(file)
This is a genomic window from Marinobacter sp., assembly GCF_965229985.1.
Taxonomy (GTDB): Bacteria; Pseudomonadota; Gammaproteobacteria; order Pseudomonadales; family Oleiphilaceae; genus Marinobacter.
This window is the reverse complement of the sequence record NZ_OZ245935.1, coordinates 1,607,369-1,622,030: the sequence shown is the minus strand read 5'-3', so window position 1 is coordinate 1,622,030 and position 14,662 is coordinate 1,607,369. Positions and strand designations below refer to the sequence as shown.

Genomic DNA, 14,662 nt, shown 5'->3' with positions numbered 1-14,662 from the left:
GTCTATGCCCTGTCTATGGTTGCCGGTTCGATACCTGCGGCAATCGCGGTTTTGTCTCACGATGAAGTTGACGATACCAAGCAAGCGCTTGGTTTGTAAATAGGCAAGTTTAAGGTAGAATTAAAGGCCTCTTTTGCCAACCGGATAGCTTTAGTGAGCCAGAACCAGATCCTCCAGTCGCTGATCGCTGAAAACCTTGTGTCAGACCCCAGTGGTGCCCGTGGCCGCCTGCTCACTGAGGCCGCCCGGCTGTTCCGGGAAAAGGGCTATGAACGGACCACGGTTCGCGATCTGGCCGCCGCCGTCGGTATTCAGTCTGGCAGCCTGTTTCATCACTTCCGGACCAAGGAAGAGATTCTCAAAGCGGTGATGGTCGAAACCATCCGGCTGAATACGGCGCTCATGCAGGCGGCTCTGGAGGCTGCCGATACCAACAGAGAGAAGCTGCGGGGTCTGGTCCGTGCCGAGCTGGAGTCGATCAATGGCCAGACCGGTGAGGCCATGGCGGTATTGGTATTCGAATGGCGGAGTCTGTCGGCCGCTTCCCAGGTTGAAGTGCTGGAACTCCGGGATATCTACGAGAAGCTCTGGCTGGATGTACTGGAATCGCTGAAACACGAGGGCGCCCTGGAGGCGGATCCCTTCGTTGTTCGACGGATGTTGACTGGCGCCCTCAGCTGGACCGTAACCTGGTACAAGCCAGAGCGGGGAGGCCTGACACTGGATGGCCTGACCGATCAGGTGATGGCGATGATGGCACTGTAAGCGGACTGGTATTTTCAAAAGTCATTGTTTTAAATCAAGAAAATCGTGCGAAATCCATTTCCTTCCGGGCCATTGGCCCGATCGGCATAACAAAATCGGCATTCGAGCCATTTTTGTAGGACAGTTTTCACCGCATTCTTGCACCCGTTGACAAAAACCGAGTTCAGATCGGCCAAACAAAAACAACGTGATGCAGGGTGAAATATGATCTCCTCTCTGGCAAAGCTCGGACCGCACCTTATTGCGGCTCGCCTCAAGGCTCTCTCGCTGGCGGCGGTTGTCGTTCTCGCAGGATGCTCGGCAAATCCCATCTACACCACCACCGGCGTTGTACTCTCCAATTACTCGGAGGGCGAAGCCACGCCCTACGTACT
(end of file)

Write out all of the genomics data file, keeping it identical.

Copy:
This is a genomic window from Marinobacter sp., assembly GCF_965229985.1.
Taxonomy (GTDB): Bacteria; Pseudomonadota; Gammaproteobacteria; order Pseudomonadales; family Oleiphilaceae; genus Marinobacter.
This window is the reverse complement of the sequence record NZ_OZ245935.1, coordinates 1,607,369-1,622,030: the sequence shown is the minus strand read 5'-3', so window position 1 is coordinate 1,622,030 and position 14,662 is coordinate 1,607,369. Positions and strand designations below refer to the sequence as shown.

Genomic DNA, 14,662 nt, shown 5'->3' with positions numbered 1-14,662 from the left:
GTCTATGCCCTGTCTATGGTTGCCGGTTCGATACCTGCGGCAATCGCGGTTTTGTCTCACGATGAAGTTGACGATACCAAGCAAGCGCTTGGTTTGTAAATAGGCAAGTTTAAGGTAGAATTAAAGGCCTCTTTTGCCAACCGGATAGCTTTAGTGAGCCAGAACCAGATCCTCCAGTCGCTGATCGCTGAAAACCTTGTGTCAGACCCCAGTGGTGCCCGTGGCCGCCTGCTCACTGAGGCCGCCCGGCTGTTCCGGGAAAAGGGCTATGAACGGACCACGGTTCGCGATCTGGCCGCCGCCGTCGGTATTCAGTCTGGCAGCCTGTTTCATCACTTCCGGACCAAGGAAGAGATTCTCAAAGCGGTGATGGTCGAAACCATCCGGCTGAATACGGCGCTCATGCAGGCGGCTCTGGAGGCTGCCGATACCAACAGAGAGAAGCTGCGGGGTCTGGTCCGTGCCGAGCTGGAGTCGATCAATGGCCAGACCGGTGAGGCCATGGCGGTATTGGTATTCGAATGGCGGAGTCTGTCGGCCGCTTCCCAGGTTGAAGTGCTGGAACTCCGGGATATCTACGAGAAGCTCTGGCTGGATGTACTGGAATCGCTGAAACACGAGGGCGCCCTGGAGGCGGATCCCTTCGTTGTTCGACGGATGTTGACTGGCGCCCTCAGCTGGACCGTAACCTGGTACAAGCCAGAGCGGGGAGGCCTGACACTGGATGGCCTGACCGATCAGGTGATGGCGATGATGGCACTGTAAGCGGACTGGTATTTTCAAAAGTCATTGTTTTAAATCAAGAAAATCGTGCGAAATCCATTTCCTTCCGGGCCATTGGCCCGATCGGCATAACAAAATCGGCATTCGAGCCATTTTTGTAGGACAGTTTTCACCGCATTCTTGCACCCGTTGACAAAAACCGAGTTCAGATCGGCCAAACAAAAACAACGTGATGCAGGGTGAAATATGATCTCCTCTCTGGCAAAGCTCGGACCGCACCTTATTGCGGCTCGCCTCAAGGCTCTCTCGCTGGCGGCGGTTGTCGTTCTCGCAGGATGCTCGGCAAATCCCATCTACACCACCACCGGCGTTGTACTCTCCAATTACTCGGAGGGCGAAGCCACGCCCTACGTACT